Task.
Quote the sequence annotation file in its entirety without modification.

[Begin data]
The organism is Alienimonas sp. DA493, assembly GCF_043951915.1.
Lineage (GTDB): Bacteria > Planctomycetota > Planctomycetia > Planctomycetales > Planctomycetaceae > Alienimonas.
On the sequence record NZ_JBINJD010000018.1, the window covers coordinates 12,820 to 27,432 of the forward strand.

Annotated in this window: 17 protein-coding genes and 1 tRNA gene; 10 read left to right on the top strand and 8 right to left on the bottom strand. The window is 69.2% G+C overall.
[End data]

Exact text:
The organism is Alienimonas sp. DA493, assembly GCF_043951915.1.
Lineage (GTDB): Bacteria > Planctomycetota > Planctomycetia > Planctomycetales > Planctomycetaceae > Alienimonas.
On the sequence record NZ_JBINJD010000018.1, the window covers coordinates 12,820 to 27,432 of the forward strand.

Annotated in this window: 17 protein-coding genes and 1 tRNA gene; 10 read left to right on the top strand and 8 right to left on the bottom strand. The window is 69.2% G+C overall.